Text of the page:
Some people love to make decisions. It comes easily for them. I have one son who, when he had money in his pocket, wanted to go right away to the toy store so he could spend it on whatever he fancied. I have another who would walk the aisles, mulling, thinking, considering, and then walk out without anything because he couldn’t decide which thing he wanted.
That decision-making process only gets more difficult as time goes on, and the biggest is right around the corner: college.
My mind spins when I think about all the decisions coming up quickly for my eldest. And all the tasks: SAT, ACT, Air Force Academy application, senate nominations, college applications, ROTC scholarships, etc., etc., etc. It’s overwhelming. What if he doesn’t have a high enough GPA? How do I motivate him to study? How many times should he take the SAT? What if we do something wrong in the Academy application? Will that ruin his chances? And how in the world are we going to pay for college if he doesn’t get into the Academy or get a major scholarship?
“Therefore I tell you, do not worry about your life, what you will eat or drink; or about your body, what you will wear. Is not life more than food, and the body more than clothes? Look at the birds of the air; they do not sow or reap or store away in barns, and yet your heavenly Father feeds them. Are you not much more valuable than they? Can any one of you by worrying add a single hour to your life?” (Matt. 6:25-34).
Ahhhh. Isn’t that just like our Heavenly Father to comfort us with the equivalent of “I’ve got this.” The decisions still have to be made, and the tasks still have to be completed, but the weight is not on us. Do your part; trust God with the results. I don’t have to fear that my son won’t get into the Air Force Academy. If that’s the ultimate plan for him, he’ll get there—not by sitting and waiting for God to move, mind you, but by working diligently and trusting God.
It’s such a delicate balance: work and faith. You want to trust God for a job, but you can’t sit in your recliner waiting for bosses to come knocking. You want to know where God wants you to go to college, but an acceptance letter isn’t just going to magically appear in your mailbox.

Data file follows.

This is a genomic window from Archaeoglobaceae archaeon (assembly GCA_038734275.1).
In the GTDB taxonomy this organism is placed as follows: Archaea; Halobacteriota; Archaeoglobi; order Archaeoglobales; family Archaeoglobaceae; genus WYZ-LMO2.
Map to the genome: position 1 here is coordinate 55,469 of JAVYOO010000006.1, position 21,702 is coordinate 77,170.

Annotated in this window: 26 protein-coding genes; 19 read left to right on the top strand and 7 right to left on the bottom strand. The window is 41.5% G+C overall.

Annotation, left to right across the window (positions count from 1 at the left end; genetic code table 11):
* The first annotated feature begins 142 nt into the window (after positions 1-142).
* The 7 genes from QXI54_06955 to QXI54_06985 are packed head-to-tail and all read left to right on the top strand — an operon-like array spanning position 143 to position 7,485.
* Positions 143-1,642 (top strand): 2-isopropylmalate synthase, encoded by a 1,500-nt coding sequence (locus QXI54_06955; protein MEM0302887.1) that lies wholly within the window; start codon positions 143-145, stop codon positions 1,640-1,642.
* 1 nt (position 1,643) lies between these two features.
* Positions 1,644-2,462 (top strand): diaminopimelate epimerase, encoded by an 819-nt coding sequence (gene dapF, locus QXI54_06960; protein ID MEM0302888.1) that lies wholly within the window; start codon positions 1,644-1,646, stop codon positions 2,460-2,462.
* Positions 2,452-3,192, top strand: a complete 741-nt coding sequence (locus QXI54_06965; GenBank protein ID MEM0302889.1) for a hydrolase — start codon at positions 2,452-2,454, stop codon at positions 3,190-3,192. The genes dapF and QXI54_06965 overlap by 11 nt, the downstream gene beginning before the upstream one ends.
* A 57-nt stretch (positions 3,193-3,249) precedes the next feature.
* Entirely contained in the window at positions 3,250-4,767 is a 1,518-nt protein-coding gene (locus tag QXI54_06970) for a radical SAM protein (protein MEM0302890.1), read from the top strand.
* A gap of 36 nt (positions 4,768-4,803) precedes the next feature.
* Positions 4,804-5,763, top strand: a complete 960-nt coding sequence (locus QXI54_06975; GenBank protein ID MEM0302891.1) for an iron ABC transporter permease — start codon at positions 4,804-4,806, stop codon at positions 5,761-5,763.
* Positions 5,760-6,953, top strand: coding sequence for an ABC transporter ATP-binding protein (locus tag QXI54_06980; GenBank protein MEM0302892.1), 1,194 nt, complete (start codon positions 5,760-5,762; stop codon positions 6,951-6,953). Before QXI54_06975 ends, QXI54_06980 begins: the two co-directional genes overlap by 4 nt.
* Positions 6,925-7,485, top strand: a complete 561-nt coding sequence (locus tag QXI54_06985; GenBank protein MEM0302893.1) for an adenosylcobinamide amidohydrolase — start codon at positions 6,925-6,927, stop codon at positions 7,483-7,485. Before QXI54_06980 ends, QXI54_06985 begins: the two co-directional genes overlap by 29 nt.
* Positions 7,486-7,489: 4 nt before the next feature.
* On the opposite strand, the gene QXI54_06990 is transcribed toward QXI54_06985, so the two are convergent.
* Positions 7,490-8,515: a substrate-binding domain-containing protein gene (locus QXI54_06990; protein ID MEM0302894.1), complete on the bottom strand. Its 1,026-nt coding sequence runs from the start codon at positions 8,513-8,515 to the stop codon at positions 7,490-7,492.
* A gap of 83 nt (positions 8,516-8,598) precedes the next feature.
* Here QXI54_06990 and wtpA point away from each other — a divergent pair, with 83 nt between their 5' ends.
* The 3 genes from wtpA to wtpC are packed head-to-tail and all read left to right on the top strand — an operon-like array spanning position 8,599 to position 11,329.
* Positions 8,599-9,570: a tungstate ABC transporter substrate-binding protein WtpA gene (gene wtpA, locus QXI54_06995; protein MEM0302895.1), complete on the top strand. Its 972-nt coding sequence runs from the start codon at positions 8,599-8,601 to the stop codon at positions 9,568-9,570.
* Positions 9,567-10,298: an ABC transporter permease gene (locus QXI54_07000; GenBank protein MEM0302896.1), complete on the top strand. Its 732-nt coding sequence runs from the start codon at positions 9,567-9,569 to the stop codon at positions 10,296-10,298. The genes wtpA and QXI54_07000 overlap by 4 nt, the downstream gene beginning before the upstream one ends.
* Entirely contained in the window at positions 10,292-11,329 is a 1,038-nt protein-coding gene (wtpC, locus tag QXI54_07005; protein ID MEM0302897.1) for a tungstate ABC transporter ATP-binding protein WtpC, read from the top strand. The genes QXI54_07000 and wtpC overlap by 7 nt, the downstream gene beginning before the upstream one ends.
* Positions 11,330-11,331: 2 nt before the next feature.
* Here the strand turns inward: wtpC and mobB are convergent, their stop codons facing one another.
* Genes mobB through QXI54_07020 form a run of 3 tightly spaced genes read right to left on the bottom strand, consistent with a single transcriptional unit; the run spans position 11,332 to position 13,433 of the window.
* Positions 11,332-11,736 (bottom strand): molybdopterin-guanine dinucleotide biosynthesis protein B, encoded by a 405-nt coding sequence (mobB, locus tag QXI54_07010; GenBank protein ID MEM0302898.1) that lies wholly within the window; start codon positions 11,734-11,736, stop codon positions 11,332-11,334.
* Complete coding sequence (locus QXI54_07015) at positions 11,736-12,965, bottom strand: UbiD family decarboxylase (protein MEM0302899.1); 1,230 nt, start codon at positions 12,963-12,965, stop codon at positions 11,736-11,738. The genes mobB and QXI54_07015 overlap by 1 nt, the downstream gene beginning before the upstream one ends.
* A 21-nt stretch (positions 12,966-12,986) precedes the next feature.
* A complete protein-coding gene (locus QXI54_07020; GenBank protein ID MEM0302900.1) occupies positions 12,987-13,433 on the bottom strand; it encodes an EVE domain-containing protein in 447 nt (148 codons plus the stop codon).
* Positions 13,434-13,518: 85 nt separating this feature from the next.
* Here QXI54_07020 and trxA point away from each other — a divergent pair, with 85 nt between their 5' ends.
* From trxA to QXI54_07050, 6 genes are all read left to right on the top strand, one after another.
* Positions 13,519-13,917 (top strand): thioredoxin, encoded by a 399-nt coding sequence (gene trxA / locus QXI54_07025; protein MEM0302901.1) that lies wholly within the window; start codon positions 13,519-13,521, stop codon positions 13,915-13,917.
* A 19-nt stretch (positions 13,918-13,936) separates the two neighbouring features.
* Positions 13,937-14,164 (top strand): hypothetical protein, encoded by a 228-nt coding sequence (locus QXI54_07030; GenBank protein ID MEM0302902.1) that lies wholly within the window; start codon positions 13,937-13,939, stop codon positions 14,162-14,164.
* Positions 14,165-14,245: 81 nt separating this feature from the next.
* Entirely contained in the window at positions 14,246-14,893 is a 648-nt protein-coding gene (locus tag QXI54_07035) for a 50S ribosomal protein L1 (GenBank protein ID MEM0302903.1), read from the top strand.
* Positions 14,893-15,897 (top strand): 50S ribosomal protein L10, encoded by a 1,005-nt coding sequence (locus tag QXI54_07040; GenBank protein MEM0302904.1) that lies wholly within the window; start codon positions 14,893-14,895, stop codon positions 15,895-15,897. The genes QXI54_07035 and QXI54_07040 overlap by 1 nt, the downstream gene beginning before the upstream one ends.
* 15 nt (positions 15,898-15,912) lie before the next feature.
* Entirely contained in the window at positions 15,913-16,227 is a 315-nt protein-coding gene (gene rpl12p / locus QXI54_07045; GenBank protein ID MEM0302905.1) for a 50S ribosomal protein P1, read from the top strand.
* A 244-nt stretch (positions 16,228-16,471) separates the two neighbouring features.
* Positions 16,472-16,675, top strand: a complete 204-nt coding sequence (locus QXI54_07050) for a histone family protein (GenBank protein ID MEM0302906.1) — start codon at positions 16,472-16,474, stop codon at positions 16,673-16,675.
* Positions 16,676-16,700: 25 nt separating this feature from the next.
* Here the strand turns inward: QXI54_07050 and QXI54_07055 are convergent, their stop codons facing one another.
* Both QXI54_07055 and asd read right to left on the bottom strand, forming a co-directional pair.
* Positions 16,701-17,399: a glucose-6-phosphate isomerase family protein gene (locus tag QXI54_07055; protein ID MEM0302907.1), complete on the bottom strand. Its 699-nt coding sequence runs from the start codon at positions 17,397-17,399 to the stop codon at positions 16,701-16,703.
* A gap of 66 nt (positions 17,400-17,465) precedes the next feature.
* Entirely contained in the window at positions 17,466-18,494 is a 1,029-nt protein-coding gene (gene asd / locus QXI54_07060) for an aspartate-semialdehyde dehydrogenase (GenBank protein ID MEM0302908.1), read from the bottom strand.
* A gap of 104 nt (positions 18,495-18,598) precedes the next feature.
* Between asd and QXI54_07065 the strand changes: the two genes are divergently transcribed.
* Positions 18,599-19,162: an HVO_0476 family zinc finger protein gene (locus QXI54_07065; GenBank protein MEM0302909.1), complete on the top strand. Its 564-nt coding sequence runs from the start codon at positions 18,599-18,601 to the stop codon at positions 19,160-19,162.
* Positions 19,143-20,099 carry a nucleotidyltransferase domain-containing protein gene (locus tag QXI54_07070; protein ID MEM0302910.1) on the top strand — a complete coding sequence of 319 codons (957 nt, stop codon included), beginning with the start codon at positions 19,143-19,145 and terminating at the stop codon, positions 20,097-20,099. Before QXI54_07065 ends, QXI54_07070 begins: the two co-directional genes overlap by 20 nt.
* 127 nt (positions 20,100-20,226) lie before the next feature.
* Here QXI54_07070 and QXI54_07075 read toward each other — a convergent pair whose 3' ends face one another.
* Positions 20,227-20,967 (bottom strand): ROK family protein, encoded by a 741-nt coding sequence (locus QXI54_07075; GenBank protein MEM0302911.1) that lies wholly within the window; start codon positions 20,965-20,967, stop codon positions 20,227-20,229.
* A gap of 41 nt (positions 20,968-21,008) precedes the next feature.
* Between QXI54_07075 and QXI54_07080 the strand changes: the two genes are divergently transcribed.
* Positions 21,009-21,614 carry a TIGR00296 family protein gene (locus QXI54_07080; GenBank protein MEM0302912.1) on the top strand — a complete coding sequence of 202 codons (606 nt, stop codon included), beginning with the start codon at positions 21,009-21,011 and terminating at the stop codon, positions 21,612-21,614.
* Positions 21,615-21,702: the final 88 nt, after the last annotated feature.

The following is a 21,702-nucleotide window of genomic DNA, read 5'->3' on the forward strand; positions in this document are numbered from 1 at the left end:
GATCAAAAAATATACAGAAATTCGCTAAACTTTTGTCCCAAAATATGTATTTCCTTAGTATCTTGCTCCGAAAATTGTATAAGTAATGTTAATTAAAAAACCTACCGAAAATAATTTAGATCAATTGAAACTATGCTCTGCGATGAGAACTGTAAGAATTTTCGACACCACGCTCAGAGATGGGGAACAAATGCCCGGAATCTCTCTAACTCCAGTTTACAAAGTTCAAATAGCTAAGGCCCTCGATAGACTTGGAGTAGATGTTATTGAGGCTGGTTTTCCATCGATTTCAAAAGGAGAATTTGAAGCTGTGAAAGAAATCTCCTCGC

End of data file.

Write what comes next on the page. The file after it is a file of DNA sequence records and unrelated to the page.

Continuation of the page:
I think what God wants is for us to walk closely with Him every day, to talk to Him about everything, and trust that He’s got our future under control. Do I know where the finances are going to come from to send my kids to the colleges of their choice? No. Not completely. But we started college funds for them, we encourage them to do their best in school, and we’ll apply for financial aid and every scholarship for which they qualify.
And we’ll leave the results to God.
One of the hardest things for me when the kids were juniors & seniors in high school was to let them (mainly the boys) take care of the things that they needed to do around college applications, tests, etc. I helped them, of course, stay on task and be aware of deadlines, etc. but really, ultimately, it was their responsibility. Most high schools have college & career centers and it’s a really good idea to encourage kids to visit them regularly and get to know the advisers. Simon did that without my even really knowing and he got himself an internship at Microsoft his senior year because of it. And now, my main responsibility is to pray for and encourage my college student a lot and fill out the FAFSA every January.
Yes, that’s true! I have permission to remind him of deadlines, and I gave him a to-do list of deadlines, but the rest is up to him. The Academy Liaison Officer won’t even talk to the parents. They want to know it’s all coming from the kid. Having aunts and uncles praying too is a good idea :-).